I love everything about space, which is one of the reasons why I became a Marine Corps Aircrewman. Needless to say, I was very excited about President Trump’s executive order to reactivate the National Space Council, with Vice President Mike Pence as its new chairman.
The first meeting was conducted on Thursday and included not only government and military, but also new and legacy space companies, including SpaceX, Boeing, Sierra Nevada, Lockheed Martin and, Blue Origin.
As exciting as the prospect of another moon landing or a Martian expedition are to me, I am also no longer a wide-eyed child staring at Saturn V rockets at Cape Kennedy. My experience in the Armed Forces has taught me that government’s involvement can sometimes lead to operational concerns that can potentially harm national security.
When conducting missions that will impact humanity’s future, we must always look to the past and learn from our previous ups and downs. In the case of space policy, we thankfully have more successes than failures to review. One of humanity’s greatest accomplishments to date has been landing a man on the moon — not once, but 6 times — and successfully returning the Astronauts home safely.
Thanks in part to the guidance of this very council, which was then named the National Aeronautics and Space Council, numerous companies – large and small – participated in the moon landings. All in all, 10 different ones helped build the individual parts. What would have happened if NASA instead gave every contract to large industry giants or a single player that was beloved by the media? Thankfully, we won’t ever have to find out.
Today, some would like to stray away from the lessons of the aerospace history books and see new Silicon Valley start-ups like SpaceX more or less monopolize the industry. NASA should ensure that all capable companies remain involved in the process, and the best manufacturer for each specific mission should always be chosen — whether the company is a legacy one such as Lockheed-Boeing or an upstart like SpaceX and Blue Origin. Failing to preserve competition will not only put our national security potentially at risk, but also our astronauts’ safety.
I learned a lot by serving 12 years in the military prior to being medically retired. I saw first-hand how legacy contracting and single-source supply issues risk soldiers’ lives. Thankfully, soldiers are creative and often figure ways around these issues. If my rifle jammed because it wasn’t designed to shoot in the sand, I could improvise by chambering a round by hand or finding a dry lubricant. However, sending humans into space is a far different matter. Astronauts don’t have that luxury, as the Columbia and Challenger disasters have shown. One simple O-ring or a small crack in a tile will cause us to build yet another memorial at Arlington National Cemetery.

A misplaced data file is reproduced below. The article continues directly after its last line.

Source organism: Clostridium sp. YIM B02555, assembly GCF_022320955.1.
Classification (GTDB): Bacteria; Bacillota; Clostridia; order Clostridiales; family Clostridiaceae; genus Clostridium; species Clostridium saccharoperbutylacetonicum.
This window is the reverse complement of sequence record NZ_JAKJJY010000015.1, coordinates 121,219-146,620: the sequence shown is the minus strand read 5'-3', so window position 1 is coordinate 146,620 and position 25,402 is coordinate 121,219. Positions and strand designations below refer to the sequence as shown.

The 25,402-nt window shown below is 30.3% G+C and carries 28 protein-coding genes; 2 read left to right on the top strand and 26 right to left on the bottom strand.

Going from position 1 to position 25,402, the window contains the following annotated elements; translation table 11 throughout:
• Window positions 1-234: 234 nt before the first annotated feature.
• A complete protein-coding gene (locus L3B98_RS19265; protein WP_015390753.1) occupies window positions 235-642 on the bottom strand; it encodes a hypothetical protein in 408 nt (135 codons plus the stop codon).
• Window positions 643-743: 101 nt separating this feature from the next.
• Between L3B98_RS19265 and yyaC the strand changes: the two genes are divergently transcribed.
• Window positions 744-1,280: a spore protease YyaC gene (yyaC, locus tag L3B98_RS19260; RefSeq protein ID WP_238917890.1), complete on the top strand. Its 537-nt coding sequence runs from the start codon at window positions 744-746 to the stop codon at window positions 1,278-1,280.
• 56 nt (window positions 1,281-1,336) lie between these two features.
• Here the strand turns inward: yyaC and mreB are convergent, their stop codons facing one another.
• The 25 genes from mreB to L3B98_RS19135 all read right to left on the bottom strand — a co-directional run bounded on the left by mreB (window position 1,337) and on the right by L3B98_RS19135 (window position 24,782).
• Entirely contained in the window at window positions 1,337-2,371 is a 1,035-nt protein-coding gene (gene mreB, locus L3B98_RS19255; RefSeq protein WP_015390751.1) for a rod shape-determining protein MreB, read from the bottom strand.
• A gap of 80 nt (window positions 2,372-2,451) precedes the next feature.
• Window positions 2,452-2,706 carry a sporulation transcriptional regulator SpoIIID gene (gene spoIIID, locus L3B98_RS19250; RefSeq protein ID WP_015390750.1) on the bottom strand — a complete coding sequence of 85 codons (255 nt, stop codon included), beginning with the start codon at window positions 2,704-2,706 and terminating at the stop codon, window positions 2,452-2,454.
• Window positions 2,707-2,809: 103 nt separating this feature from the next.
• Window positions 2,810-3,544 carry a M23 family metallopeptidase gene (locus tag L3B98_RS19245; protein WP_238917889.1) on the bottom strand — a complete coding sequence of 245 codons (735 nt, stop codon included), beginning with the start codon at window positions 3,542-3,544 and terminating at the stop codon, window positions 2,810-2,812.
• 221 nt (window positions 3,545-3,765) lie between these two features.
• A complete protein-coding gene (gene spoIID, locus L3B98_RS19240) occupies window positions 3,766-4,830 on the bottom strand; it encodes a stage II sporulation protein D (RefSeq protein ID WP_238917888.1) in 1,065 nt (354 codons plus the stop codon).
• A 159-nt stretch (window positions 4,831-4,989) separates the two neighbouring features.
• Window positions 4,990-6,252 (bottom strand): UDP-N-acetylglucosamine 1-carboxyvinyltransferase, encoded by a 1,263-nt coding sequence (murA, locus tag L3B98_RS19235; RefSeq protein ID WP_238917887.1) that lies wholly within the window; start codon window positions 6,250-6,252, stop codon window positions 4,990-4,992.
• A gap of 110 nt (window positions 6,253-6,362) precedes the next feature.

In recent years, even the military has come to its senses and realized the need for competition, comparable to how NASA gradually began to disapprove of having a single provider for space launches. The best example of this is the Army Authorized Protective Eyewear List (APEL). The Army approved 7 manufactures and dozens of varieties of eye protection. Each unit, soldier, and mission can now use any of the products on the list, allowing those on the mission and those planning the mission to select the best gear for that specific mission.
Contrast this competitive approach to the direction some in the media would like to see the space industry go in. Would rashly deeming SpaceX or any other manufacturer the “preferred” company, rather than determining which is best suited for each specific mission or task, be in the best security interests of the astronauts? I don’t think so.
SpaceX is innovative, and often very deserving of government contracts, but it also seems to be growing a bit too fast. For all its successes over the past few years, it has also had some spectacular failures, including an unsuccessful Falcon 9 blast-off last year that brought a $200 million Facebook Internet satellite down to pieces.
While SpaceX has also had successful launches, and in some cases saved costs, how much is a 4-man crew worth? Shouldn’t the people building the rocket that we strap human beings to have a stellar success and safety rate?
Many new firms struggle early on, especially when their goals are intergalactic. By now, we should have already learned the lesson of 18F, when promises of innovative simplification really led to $31.6 million in losses and significant data breaches. Like most of America, Silicon Valley types often engage in over-expectation.
I do not mean to downplay the value of new innovators like SpaceX, which are making the industry far more cutting edge. Washington bureaucrats should always listen to these great companies’ opinions; however, they should also temper them with ones that have decades of experience in space technology.
Like Vice President Pence, I too fell in love with space at a young age. NASA was in downtown Cleveland; John Glenn was my Senator and a hero of mine. I admit being a Trekkie and loving Star Wars. I still remember watching Star Trek: The Next Generation and laughing because I never thought people would walk around with tablets everywhere. Humanity’s future rests in the stars.
But to further unlock and advance this system that we have all come to love, we must prioritize America’s future and the safety of our brave astronauts by carefully analyzing and selecting the best technology from the brightest minds – both the old greats of the vice president’s era and the new go-getters that have taken the industry by storm.